We’re steadily approaching the hour when all this talk, all this speculation that surrounds and permeates the 2011 NHL Draft becomes moot. The first round is less than 40 hours away, and with that in mind, here is my final first-round mock draft. Remember: I’m joking unless I’m right.
1. Edmonton Oilers: Ryan Nugent-Hopkins, C – Red Deer (WHL)
After several months of arguments, I’ve finally given in and concurred with the general opinion that Nugent-Hopkins is the guy for Edmonton. It’s not that I don’t see him as risky (I certainly do), it’s just that he’s so obviously the class of this draft in terms of talent. The sick playmaker with elite ice vision and hockey I.Q. will very likely be the #1 center the Petrol Patrol needs. Oiler fans are already having naughty dreams of the Nuge setting up Hall over and over again. Far be it from me to rain on their parade.
Huberdeau is another young man who has taken a while to grow on me. I’d obviously like to see him get to the dirty areas of the ice a bit more, but he’s probably the best offensive talent in the draft after RNH. If the Avs were selecting for best player available, I could see them grabbing Larsson, but having just acquired another young, right-handed future #1 defenseman in Eric Johnson, I don’t see them doubling up. Putting Huberdeau on a future line with Matt Duchene will make for a very potent combination.
When you haven’t made the postseason in a decade, you don’t have the luxury of selecting for need. Landeskog might be a more perfect organizational fit, but I just can’t see Tallon passing over the two-way Swedish beast that is Adam Larsson. Larsson joins an already potent defensive prospect core and hopefully can set this dysfunctional franchise back on the straight-and-narrow and we’ll be able to see some rats on the ice in the near future in Miami.
Lou Lamoriello cries a bit on the inside when Larsson is snatched up at three, but he gladly thanks the hockey gods (devils?) for letting the gargantuan defender from Niagara fall to them at #4. Despite some recent questions as to his actual height (he was recently measured at both 6’6.5” and 6’4.5”), I have it on good authority that he’s seven and a half feet tall if he’s a foot. Of course, that authority is Eklund over at Hockey Buzz, so take it with a grain of salt… Hamilton may not be the most dynamic player in the draft but he’s incredibly efficient and intelligent. With his size, mobility and hockey sense he carries virtually no risk of being a bust.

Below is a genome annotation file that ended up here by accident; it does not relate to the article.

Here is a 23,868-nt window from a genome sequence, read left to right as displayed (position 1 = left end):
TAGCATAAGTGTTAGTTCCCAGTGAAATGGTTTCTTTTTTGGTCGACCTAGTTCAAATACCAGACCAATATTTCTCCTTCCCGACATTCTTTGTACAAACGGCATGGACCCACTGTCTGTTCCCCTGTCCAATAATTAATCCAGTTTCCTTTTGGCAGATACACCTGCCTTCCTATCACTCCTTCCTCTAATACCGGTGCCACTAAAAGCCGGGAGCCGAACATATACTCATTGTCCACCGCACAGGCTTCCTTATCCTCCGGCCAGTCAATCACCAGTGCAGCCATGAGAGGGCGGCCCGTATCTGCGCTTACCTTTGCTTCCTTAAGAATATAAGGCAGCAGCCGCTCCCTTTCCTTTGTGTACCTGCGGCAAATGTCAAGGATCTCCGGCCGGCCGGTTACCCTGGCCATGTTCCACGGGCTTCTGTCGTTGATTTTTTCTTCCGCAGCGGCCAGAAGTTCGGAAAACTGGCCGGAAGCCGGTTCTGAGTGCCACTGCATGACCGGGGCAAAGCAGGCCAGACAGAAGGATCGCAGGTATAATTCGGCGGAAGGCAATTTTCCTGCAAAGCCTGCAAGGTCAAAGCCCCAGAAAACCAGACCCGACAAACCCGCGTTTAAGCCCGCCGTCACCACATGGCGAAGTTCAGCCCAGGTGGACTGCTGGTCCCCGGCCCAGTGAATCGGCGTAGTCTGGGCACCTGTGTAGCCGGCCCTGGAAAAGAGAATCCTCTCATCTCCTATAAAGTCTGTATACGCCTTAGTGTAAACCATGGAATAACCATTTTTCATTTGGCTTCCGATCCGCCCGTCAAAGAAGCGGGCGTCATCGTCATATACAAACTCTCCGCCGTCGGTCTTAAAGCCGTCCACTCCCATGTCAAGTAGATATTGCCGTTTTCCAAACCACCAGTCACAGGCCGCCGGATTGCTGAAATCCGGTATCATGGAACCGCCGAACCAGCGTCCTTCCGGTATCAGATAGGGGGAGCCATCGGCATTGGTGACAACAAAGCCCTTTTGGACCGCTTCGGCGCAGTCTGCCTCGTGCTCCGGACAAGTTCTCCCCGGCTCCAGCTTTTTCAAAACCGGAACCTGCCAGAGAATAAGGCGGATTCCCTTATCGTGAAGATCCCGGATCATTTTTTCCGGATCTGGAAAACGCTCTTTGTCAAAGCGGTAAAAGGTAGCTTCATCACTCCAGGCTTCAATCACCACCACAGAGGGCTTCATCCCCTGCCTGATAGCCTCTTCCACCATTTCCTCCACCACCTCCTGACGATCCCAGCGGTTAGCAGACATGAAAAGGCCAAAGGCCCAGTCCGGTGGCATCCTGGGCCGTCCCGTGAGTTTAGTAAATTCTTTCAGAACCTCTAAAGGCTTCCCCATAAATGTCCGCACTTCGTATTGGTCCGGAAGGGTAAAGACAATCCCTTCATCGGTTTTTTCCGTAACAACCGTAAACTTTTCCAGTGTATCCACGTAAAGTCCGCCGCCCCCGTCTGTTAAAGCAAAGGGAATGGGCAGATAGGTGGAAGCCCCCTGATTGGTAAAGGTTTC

5. New York Islanders: Gabriel Landeskog, LW – Kitchener (OHL)
The weeping you hear at this moment is mine, as I lament the fact that this youngster won’t fall to the Bruins at 9. With all the tools and intangibles to become a star in the NHL, you might find it odd that the Swedish captain of the OHL’s Rangers would fall to five. However, questions about his ability to create offense for himself and his good, but not great skillset permeate the hockey community. He probably tops out at 30-35 goals and 65-75 points… but then you’re looking at almost a Toews clone, and if you’re not satisfied with that, I can do nothing for you.
6. Ottawa Senators: Mika Zibanejad, C – Djurgårdens IF (SEL)
Bursting onto the top-prospect scene in the second half of 2011, Zibanejad will undoubtedly tempt one of the top seven or eight squads with his unique blend of skating, skill, size and sense (alliteration, deal with it). Ottawa’s infatuation with the Swedish persuasion inclines them to snatch up the young center. It’s only concerns about his high-end skill-level which keep him from vaulting into the top five, so don’t anticipate that he’ll last long after five.
7. Winnipeg Jets: Sean Couturier, C – Drummondville (QMJHL)
Wasn’t it just last year that some were considering Couturier a “Generational Talent”? While those original assertions may have been laughably off-base, he’s still an excellent young player who has nearly every tool that you’d want in a youngster (save for skating). If he falls past five, he’s a pick with exceedingly high value… scoring touch, intelligence, grit and hockey sense. Winnipeg would absolutely LOVE to grab a young man like Couturier to boost their moribund prospect core and sell hard to their increasingly rabid fanbase.